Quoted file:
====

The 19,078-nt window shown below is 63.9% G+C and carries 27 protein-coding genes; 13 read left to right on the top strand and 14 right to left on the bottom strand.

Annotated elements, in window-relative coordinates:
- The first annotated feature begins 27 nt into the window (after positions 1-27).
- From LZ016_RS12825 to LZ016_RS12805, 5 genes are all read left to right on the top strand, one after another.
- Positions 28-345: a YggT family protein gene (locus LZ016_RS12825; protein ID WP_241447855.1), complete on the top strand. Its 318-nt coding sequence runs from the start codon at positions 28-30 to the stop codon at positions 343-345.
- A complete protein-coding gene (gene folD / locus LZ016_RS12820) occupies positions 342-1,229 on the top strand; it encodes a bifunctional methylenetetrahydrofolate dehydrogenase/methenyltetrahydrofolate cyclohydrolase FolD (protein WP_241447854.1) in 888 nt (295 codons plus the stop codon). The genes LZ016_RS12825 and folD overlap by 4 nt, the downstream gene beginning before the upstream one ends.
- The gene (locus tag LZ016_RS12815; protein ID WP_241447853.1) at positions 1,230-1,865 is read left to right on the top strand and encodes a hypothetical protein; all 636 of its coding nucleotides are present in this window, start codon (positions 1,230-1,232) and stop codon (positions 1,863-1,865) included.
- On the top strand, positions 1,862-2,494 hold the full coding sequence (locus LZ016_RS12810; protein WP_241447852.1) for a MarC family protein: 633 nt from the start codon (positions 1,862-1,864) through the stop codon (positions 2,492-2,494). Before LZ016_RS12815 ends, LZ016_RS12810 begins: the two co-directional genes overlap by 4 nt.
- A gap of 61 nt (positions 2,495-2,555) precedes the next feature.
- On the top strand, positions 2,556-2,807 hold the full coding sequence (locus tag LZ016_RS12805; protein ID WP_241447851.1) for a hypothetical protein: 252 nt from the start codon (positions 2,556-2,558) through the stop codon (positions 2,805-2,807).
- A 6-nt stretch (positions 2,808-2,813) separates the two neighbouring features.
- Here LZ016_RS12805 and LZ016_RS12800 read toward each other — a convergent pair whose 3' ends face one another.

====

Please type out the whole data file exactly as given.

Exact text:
The 19,078-nt window shown below is 63.9% G+C and carries 27 protein-coding genes; 13 read left to right on the top strand and 14 right to left on the bottom strand.

Annotated elements, in window-relative coordinates:
- The first annotated feature begins 27 nt into the window (after positions 1-27).
- From LZ016_RS12825 to LZ016_RS12805, 5 genes are all read left to right on the top strand, one after another.
- Positions 28-345: a YggT family protein gene (locus LZ016_RS12825; protein ID WP_241447855.1), complete on the top strand. Its 318-nt coding sequence runs from the start codon at positions 28-30 to the stop codon at positions 343-345.
- A complete protein-coding gene (gene folD / locus LZ016_RS12820) occupies positions 342-1,229 on the top strand; it encodes a bifunctional methylenetetrahydrofolate dehydrogenase/methenyltetrahydrofolate cyclohydrolase FolD (protein WP_241447854.1) in 888 nt (295 codons plus the stop codon). The genes LZ016_RS12825 and folD overlap by 4 nt, the downstream gene beginning before the upstream one ends.
- The gene (locus tag LZ016_RS12815; protein ID WP_241447853.1) at positions 1,230-1,865 is read left to right on the top strand and encodes a hypothetical protein; all 636 of its coding nucleotides are present in this window, start codon (positions 1,230-1,232) and stop codon (positions 1,863-1,865) included.
- On the top strand, positions 1,862-2,494 hold the full coding sequence (locus LZ016_RS12810; protein WP_241447852.1) for a MarC family protein: 633 nt from the start codon (positions 1,862-1,864) through the stop codon (positions 2,492-2,494). Before LZ016_RS12815 ends, LZ016_RS12810 begins: the two co-directional genes overlap by 4 nt.
- A gap of 61 nt (positions 2,495-2,555) precedes the next feature.
- On the top strand, positions 2,556-2,807 hold the full coding sequence (locus tag LZ016_RS12805; protein ID WP_241447851.1) for a hypothetical protein: 252 nt from the start codon (positions 2,556-2,558) through the stop codon (positions 2,805-2,807).
- A 6-nt stretch (positions 2,808-2,813) separates the two neighbouring features.
- Here LZ016_RS12805 and LZ016_RS12800 read toward each other — a convergent pair whose 3' ends face one another.